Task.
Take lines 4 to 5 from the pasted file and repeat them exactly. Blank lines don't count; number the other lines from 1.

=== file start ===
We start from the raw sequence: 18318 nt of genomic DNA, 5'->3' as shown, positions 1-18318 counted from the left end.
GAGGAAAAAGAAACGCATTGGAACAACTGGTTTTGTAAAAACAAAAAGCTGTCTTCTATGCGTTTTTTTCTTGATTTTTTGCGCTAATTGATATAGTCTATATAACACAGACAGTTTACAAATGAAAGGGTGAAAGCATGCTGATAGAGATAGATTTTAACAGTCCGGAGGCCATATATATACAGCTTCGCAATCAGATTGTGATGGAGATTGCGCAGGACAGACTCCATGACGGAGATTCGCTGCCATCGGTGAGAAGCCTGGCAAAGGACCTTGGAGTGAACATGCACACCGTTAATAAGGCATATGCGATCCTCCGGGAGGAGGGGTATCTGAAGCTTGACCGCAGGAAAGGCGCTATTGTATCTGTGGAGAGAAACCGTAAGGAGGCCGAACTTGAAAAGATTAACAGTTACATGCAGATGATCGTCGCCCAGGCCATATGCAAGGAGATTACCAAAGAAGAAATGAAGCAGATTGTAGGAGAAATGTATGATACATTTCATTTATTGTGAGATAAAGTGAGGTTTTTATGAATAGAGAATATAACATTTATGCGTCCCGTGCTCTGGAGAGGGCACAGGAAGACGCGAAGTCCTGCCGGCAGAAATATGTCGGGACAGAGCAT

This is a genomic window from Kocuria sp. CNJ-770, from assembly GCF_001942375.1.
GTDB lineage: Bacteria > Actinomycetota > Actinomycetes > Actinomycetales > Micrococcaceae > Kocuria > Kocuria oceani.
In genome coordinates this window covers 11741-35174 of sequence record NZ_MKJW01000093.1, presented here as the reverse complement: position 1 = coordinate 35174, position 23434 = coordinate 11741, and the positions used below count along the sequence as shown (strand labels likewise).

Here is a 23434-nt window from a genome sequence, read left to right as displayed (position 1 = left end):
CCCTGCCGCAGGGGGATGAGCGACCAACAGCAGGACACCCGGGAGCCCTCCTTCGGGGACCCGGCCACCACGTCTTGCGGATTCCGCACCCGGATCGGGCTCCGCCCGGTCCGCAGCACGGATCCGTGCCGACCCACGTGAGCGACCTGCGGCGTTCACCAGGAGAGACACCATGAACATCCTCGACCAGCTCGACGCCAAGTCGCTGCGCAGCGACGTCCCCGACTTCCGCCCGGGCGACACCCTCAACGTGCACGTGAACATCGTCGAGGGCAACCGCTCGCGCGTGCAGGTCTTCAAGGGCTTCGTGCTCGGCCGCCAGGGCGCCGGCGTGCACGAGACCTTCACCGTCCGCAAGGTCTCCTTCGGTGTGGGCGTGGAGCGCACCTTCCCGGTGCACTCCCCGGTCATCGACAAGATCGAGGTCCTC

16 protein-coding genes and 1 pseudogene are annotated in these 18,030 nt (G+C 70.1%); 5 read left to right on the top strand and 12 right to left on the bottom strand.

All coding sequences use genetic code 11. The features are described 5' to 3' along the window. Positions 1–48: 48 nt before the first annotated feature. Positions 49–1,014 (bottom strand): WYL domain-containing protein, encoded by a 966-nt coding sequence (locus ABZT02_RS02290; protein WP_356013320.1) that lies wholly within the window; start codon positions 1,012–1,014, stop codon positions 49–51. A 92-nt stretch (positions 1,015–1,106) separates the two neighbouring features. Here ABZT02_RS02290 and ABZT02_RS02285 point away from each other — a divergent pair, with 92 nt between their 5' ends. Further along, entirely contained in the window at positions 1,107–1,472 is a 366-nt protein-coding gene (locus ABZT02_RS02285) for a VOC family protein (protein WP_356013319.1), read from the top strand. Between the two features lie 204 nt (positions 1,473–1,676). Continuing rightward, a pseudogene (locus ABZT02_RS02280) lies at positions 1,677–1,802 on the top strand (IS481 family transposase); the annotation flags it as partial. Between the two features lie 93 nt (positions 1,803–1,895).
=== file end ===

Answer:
GTDB lineage: Bacteria > Actinomycetota > Actinomycetes > Actinomycetales > Micrococcaceae > Kocuria > Kocuria oceani.
In genome coordinates this window covers 11741-35174 of sequence record NZ_MKJW01000093.1, presented here as the reverse complement: position 1 = coordinate 35174, position 23434 = coordinate 11741, and the positions used below count along the sequence as shown (strand labels likewise).